Due to the issues and risks described above, delays often arise in the execution of novation agreements. These protracted negotiations can lead to problems in terms of who is working for whom at any one time. It’s likely the client will want to keep the pace in the development of the project and the contractor will be keen to start works and generate income, which can lead to the confusion whilst matters are settled.
What about the liabilities of the previous agreement?
Novation means to replace or substitute, so in terms of contract law, the original party’s contract is extinguished once the new contract is created. From a client’s perspective, this is why you want the contractor to take on the client’s design. If they fail to do so, the contractor could make a case whereby the design solution they are to develop is not achievable and push for redefinition of the client’s brief, putting their price and programme at large.
In terms of a case where novation can fall apart, refer to “Blyth & Blyth Ltd vs Carillion Construction Ltd (2001)” in which the employer appointed a consulting engineer to develop their project, a leisure centre, with the employer subsequently novating the consulting engineer over to Carillion. However, a dispute arose post novation where the consulting engineer claimed they had not been paid, but Carillion counter claimed against this and stated they had incurred additional costs due to issues in regards the consulting engineer not handing over and providing adequate information upon which they could progress the design.
Carillion then went onto argue the novation agreement simply put an obligation on the contractor to pay the consulting engineer, and as their creditor, they were not responsible for the performance of the consulting engineer. They then went on to argue that, as a third party to the contract, they were entitled to claim losses if the consulting engineer failed to perform their contractual duties.
Once the case was heard in court, the judge considered that if an agreement was entered into between three parties, then if he was to accept this to be correct, was the principle of entitlement there for the contractor to claim losses from the employer if the consulting engineer did not perform sufficiently? He then considered on the novation agreement as if it had been properly drawn up and agreed and decided that the contractor did not have entitlement to claim losses in relation to work carried out before the date of novation.
It should also be noted that it appears Carillion’s legal representatives amended the novation agreement deliberately to share the risk in terms of the sufficiency of the previous design works. As a consequence of the case outcome, contractors feel they have no other option but to protect themselves with various contractual conditions before entering into similar situations.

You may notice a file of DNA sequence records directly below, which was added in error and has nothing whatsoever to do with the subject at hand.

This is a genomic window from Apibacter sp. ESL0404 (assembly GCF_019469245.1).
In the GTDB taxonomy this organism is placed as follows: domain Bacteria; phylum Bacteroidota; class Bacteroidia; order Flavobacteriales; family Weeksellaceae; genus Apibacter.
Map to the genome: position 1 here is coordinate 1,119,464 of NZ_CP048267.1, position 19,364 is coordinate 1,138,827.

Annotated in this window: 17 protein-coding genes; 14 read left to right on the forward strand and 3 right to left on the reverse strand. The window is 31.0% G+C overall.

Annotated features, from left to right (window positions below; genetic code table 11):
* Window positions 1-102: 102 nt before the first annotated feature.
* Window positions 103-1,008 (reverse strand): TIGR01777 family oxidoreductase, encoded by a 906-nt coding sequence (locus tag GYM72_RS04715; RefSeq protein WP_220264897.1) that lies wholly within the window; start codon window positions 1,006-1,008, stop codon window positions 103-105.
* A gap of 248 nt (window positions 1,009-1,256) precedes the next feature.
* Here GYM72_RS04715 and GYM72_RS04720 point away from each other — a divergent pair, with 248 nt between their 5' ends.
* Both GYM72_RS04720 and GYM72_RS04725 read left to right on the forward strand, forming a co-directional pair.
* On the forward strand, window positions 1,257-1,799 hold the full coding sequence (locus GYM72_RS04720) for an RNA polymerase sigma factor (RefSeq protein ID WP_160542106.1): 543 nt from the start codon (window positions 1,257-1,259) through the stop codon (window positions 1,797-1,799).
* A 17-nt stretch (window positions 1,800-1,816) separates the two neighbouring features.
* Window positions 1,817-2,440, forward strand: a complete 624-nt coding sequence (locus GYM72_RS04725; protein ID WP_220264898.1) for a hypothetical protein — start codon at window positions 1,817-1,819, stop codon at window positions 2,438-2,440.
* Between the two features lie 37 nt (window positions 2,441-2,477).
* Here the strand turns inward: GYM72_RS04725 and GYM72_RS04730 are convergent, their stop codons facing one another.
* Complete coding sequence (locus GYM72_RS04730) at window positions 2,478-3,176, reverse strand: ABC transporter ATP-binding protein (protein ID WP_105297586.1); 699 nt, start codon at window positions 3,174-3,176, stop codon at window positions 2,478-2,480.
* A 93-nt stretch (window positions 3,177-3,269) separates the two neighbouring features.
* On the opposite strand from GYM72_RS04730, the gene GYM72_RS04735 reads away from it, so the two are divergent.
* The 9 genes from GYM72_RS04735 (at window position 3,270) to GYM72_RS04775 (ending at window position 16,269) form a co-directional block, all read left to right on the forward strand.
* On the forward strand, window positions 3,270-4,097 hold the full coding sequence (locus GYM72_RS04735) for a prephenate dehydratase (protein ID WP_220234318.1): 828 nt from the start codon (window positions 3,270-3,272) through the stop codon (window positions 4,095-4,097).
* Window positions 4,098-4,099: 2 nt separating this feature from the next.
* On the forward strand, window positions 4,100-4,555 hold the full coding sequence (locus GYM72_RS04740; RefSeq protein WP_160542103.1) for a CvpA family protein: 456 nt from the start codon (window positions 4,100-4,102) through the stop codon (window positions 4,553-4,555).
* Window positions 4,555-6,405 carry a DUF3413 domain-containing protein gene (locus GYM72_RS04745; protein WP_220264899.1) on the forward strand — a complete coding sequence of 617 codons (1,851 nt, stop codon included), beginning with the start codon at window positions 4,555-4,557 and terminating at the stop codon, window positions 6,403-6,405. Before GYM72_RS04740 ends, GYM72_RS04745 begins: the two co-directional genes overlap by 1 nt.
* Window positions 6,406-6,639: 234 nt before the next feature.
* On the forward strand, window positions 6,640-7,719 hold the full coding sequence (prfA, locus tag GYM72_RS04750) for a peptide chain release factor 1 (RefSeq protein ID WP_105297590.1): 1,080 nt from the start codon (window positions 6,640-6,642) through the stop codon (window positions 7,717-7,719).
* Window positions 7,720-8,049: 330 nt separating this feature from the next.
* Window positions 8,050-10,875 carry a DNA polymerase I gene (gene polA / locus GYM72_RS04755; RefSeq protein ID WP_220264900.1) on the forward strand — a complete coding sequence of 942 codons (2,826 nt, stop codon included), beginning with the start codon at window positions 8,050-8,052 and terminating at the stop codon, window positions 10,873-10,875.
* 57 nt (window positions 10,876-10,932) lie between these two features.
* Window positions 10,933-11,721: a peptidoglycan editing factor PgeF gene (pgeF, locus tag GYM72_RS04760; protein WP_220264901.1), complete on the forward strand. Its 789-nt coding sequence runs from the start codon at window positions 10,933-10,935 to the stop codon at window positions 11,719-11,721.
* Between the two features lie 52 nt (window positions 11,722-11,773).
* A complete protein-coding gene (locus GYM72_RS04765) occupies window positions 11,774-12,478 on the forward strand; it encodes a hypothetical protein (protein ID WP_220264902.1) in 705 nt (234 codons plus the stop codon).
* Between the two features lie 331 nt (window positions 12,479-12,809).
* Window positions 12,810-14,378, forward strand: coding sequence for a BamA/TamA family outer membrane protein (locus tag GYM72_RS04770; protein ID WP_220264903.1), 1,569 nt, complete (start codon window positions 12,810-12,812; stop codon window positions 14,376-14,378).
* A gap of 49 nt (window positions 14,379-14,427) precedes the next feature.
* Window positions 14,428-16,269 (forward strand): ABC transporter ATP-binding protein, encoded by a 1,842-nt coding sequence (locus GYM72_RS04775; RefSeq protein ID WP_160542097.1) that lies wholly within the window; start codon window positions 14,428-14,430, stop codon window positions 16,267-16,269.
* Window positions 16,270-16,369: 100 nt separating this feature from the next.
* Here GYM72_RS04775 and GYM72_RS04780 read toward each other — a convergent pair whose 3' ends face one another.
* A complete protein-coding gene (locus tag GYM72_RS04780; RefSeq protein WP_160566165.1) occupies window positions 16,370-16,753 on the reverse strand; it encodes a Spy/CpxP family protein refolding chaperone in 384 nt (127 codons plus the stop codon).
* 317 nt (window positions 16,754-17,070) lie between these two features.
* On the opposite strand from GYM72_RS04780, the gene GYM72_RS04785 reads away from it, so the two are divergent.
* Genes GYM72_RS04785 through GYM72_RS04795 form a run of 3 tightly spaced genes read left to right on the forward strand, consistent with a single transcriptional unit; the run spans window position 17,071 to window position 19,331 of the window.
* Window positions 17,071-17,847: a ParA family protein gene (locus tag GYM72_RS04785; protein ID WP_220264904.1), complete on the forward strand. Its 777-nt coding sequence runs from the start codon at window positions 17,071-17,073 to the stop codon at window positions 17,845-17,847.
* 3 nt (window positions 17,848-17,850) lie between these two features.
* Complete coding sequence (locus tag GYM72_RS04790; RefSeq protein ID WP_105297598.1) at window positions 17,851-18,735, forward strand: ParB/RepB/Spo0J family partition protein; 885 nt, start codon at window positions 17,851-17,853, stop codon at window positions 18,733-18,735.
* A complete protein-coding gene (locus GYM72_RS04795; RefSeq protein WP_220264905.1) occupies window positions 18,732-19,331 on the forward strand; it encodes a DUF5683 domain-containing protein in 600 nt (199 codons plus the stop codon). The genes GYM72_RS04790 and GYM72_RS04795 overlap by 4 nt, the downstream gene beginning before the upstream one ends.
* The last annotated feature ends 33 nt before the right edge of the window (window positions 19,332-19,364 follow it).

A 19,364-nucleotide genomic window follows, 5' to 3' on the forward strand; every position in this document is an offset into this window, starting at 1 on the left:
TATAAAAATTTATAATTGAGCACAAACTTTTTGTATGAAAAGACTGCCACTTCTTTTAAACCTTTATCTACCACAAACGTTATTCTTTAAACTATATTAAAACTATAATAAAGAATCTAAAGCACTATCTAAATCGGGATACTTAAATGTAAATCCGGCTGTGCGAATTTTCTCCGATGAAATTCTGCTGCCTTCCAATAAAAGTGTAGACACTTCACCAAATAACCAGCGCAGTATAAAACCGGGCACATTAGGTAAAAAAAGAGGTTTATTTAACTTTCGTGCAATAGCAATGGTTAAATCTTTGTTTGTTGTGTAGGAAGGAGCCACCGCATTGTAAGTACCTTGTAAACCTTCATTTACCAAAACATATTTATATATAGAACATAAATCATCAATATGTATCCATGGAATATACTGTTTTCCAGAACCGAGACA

Essentially, this is driven by the contractor being on the hook for losses due to having to correct previous design work carried out by others. There is a point to argue that contractors should check the sufficiency and accuracy of information before they submit their tender return, but when you consider this against the backdrop of programme pressures and a contractor’s pressure to win work, it’s easy to see how such a situation could arise. Nevertheless, due diligence remains crucial.
Insolvency and Novation
There can be some rare cases whereby a company becomes insolvent, and rather than issue a new contract, they suggest that you novate over to the direct replacement company. This would not be recommended as the insolvent party cannot give their consent as they are in the process of liquidation and therefore any legal agreement would surely be null and void.
If a new company has started up to replace the outgoing one in liquidation, you should check that they have been set up correctly i.e. insolvent directors will have additional responsibilities. You do not want a situation where The Insolvency Service subsequently investigates your new supplier and you are back at square one trying to procure a new one.
Novation appears straightforward, but it is a concept that is often misunderstood by the parties involved. In the case of Blyth & Blyth vs Carillion, this has only heightened tensions and companies have become more risk adverse when taking on design works completed by others. It is perhaps for this reason that tenders containing new contracts with clauses that transfer ownership of the design to the contractor entirely are favoured as opposed to trying to novate.
As well as the contractual mechanism, there is the relationship factor to consider i.e. the designer or consulting engineer may have worked for the client for years, building up to the point where a design and build contract is issued. Therefore, can they really be expected to simply switch allegiance and start working for the contractor on what will be an entirely different commercial model such as lump sum?
Careful consideration of all the factors involved, including previous experience of the parties working to such an agreement, should be considered before deciding on the best solution.
Image credit: iStock.com/FangXiaNuo
About Dean Suttling
A member of the Royal Institution of Chartered Surveyors, Dean has twenty years of experience in commercial management and quantity surveying, undertaking roles for contractors, clients, and consultants.